With the recent spate of data breaches and the prevalence of “social engineering” attacks like phishing, it’s more important than ever to be proactive when it comes to protecting your identity and personal data.
Taking steps now to reduce the chances you will become a victim is a lot easier and less time-consuming than cleaning up the mess an identity thief leaves behind. Here are a few simple tips to help keep your identity safe.
Review Your Credit Report. You should check your credit reports for fraudulent activity at least annually. You can receive one free copy of your credit report from each of the three credit bureaus, Equifax, Experian, and TransUnion, once per year through the Annual Credit Report Request Service. If you believe you were a victim of identity theft, you are entitled to additional free reports. If you are not currently eligible for free reports, you can purchase them from the credit bureaus. When you obtain your reports, look over them carefully for balances that do not seem correct, accounts you never opened, or anything else that seems suspicious. Dispute inaccurate information with the bureaus immediately, and contact the involved creditors.
Guard Your Personal Information. When someone asks you for your information, never hesitate to ask questions or say no if you are uncomfortable. You should only provide personal data when you know how it will be used, you are sure the person or company is legitimate, and you are the one who initiated contact.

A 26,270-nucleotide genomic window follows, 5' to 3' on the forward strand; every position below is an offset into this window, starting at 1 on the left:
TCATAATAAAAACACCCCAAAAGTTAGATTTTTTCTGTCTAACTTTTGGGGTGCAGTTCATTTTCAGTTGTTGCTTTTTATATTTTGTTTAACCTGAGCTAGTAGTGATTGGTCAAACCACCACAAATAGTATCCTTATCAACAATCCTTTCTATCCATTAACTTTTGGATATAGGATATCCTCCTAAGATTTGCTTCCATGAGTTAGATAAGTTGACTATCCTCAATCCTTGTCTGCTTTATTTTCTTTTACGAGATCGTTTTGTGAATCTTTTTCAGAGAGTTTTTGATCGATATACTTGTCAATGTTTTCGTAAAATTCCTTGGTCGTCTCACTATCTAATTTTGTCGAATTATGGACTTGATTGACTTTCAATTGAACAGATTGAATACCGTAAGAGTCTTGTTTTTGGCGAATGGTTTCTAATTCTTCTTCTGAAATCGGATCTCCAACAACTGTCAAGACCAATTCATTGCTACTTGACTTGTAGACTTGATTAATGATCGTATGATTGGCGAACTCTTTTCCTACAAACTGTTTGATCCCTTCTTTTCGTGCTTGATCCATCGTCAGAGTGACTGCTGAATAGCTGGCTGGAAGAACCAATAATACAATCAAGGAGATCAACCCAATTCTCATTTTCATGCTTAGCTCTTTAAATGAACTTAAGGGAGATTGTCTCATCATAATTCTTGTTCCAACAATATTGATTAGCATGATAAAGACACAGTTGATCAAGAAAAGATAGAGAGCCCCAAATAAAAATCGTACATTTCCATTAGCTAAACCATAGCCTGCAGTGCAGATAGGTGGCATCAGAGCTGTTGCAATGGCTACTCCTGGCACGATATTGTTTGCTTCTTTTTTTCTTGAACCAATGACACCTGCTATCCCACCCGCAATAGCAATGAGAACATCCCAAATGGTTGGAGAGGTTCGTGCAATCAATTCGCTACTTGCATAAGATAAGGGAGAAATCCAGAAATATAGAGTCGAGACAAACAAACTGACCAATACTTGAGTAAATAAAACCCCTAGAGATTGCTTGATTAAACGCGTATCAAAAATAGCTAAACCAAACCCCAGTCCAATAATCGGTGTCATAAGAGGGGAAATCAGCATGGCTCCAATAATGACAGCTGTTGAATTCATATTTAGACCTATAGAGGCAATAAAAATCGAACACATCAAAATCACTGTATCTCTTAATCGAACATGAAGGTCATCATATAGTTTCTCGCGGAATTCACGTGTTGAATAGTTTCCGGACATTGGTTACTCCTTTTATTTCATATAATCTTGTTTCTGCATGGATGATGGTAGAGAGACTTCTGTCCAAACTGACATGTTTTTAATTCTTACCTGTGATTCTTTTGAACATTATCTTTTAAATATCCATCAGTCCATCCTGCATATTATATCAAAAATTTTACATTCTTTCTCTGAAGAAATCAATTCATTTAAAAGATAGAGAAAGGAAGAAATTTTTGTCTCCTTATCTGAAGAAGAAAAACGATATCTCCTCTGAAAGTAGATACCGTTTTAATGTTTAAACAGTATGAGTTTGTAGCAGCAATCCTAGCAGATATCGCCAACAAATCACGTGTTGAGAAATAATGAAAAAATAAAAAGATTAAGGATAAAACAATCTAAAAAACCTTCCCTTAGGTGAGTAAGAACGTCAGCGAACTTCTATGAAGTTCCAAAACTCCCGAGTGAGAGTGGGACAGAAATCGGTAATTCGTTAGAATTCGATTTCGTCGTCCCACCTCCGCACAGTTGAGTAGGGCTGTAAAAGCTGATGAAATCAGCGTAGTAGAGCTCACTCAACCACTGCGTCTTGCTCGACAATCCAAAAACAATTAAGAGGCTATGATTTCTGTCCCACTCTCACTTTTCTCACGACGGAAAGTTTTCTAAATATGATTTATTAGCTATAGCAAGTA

Check Your Statements. Know your billing cycles, and be sure to review your statements for accuracy. If you see any charges you did not authorize, contact the company immediately.
Minimize and Protect Your Mail. Try to reduce the amount of mail you receive containing sensitive information. Many credit card companies, banks, credit unions, utility providers, and other institutions allow you to elect to receive electronic statements only. Since you may not be able to completely stop the flow of mail containing personal information, be sure to empty your mailbox promptly. If you are going on vacation and there is no one available to pick up your mail, you can request a vacation hold with the post office.
Only Carry With You What You Need. If your wallet or bag is stolen, the less you have in it, the less information the thief has. There is almost never a need to carry your Social Security card with you.
Dispose Carefully. If you are disposing of a statement or something else containing personal information, shred it – don’t just don’t throw it in the trash.
Protect Your Computer and Smartphone. Use a firewall and anti-virus/anti-spyware software to reduce your computer’s vulnerability to hackers. Make all passwords hard to guess by using a complex combination of numbers and upper and lower case letters. Before disposing of your computer or smartphone, be sure to delete personal information using a “wipe” utility program to overwrite the entire hard drive. When shopping online, use a secure browser (enter information only when there is a “lock” icon on the browser’s status bar and look for the URL to read “https”). Don’t send sensitive personal information via email or download files, or open hyperlinks sent by people you don’t know.
Being vigilant and protecting your identity can be cumbersome, but with these simple strategies, you are on your way. For more information and additional complimentary financial education and counseling resources, visit our Balance Page. Stay safe out there!